Imagine a hunter finds a P1 severity vulnerability and reports it immediately with the dream of the bounty in mind. While the hunter is waiting for at least five digits from the program, they decrease the severity to P4 and offer $250 for some uncertain or unacceptable reasons. After some arguments and counterarguments, both parties will be unhappy with the result. Such situations occur primarily because of the programs’ unclear policies and decisions and some hunters’ unprofessional behaviors. Although both parties may be faulty, this blog post is for only the programs, so their role in the issue is examined.

A program’s policy must include “Dos and Don’ts” very clearly. The policy should also include the reward criteria and clarification of the report’s decisions. A clear policy helps both parties to share their objections and reasons for the report. Shopify’s bounty calculator is an excellent example of this topic. Shopify lets the hunter know the rationale behind the bounty and clarifies every criterion that played a role in the decision.

Another important field to be careful in the policy is the rules to follow in the hacking process. Suppose a program aims to test only the specific part of their assets or wants to have the hunters follow some restrictions such as VPN usage, some limitations on testing, and the post-exploitation period. In that case, the policy should be set accordingly. As hunters usually do not read the whole policy, putting the important notes under the rewards table may be a good option. Yahoo’s program is an excellent example of having a clear policy.

Public disclosures
Disclosing reports is a good way to interact with the global hacking community, as it takes place in the hunters’ feed. Publicly disclosed reports help the inexperienced hunters gain knowledge from a successful hack. Concurrently, they are also beneficial as they create an opportunity for already known contributors to collaborate with the other hunters. HackerOne’s own program is an ideal example as they have a company value named Default to disclosure!.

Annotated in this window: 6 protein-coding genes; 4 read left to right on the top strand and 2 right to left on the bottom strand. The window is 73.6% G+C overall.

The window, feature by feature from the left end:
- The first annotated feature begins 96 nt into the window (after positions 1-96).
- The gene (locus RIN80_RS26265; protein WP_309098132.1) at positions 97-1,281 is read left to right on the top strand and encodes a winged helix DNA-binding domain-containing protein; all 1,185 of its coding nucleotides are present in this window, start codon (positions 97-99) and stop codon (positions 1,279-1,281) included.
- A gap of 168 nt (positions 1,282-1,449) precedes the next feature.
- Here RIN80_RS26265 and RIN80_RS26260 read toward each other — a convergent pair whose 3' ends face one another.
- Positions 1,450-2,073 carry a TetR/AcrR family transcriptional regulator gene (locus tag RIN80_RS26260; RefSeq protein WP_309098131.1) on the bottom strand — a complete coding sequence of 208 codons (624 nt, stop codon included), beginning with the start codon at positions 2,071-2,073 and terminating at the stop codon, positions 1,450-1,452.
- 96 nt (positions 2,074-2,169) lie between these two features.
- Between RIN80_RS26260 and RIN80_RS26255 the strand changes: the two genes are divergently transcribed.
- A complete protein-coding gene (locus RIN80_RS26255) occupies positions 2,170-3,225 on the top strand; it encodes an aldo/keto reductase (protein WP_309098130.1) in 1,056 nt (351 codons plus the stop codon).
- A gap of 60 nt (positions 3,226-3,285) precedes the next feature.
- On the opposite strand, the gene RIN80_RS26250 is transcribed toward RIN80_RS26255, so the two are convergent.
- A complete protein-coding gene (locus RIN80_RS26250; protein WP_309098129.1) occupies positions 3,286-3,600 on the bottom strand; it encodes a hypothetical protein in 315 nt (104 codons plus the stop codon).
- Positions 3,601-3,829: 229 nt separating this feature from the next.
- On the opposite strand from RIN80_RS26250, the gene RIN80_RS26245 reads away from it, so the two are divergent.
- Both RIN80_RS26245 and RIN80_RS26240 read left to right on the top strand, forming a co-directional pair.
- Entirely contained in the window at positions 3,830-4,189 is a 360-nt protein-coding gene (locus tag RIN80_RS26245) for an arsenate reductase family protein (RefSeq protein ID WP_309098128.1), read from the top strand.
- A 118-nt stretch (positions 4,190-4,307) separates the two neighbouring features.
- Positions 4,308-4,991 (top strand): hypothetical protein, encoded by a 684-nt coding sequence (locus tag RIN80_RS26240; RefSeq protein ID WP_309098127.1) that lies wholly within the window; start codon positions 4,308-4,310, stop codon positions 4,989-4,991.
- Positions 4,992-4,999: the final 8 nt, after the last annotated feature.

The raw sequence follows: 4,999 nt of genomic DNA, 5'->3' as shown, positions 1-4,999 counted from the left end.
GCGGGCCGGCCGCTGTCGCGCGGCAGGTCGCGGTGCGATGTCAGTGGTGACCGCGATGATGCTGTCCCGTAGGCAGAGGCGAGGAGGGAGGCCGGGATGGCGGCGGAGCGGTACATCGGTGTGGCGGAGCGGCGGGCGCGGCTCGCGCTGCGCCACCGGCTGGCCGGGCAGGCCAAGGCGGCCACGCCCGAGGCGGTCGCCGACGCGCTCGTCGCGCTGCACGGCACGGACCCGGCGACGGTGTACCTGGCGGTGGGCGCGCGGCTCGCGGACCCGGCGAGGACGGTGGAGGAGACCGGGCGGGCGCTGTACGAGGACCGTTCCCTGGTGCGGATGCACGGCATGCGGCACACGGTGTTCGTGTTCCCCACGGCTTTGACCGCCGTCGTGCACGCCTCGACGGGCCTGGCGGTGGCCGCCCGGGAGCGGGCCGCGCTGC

Bugcrowd’s latest hacker report shows that a responsive team is the most important thing that makes a program attractive. Therefore, the programs should be patient and responsive even though they receive many unnecessary messages about the status of the bounty or the report.

Bug bounty programs may pay at triage to decrease the number of unnecessary messages and therefore save time and focus on the more critical reports. Another method for saving time is to use the platforms’ triage services. It is especially beneficial for big security teams, as they receive many inapplicable reports.

Bug hunting is not easy since the hunters compete with the other hunters, black-hat hackers, and the internal security teams. When they find some vulnerabilities after that competition, they contribute to companies’ security in a unique way as they see what is overlooked. Due to the importance of the bug hunters’ contribution, the bug bounty programs should treat the hunters with respect. Public testimonials, job offers, and invitations to the company events are some ways to show the value of the hunter.


This blog post series aims to have a better bug bounty ecosystem. The bug bounty programs are playing a critical role in that ecosystem. The points mentioned above may help programs have a more successful experience. Even if some topics may not suit every program, I believe the programs will see the benefits of applying most of them!

Thanks for their support on this blog post
Berk Cem Göksel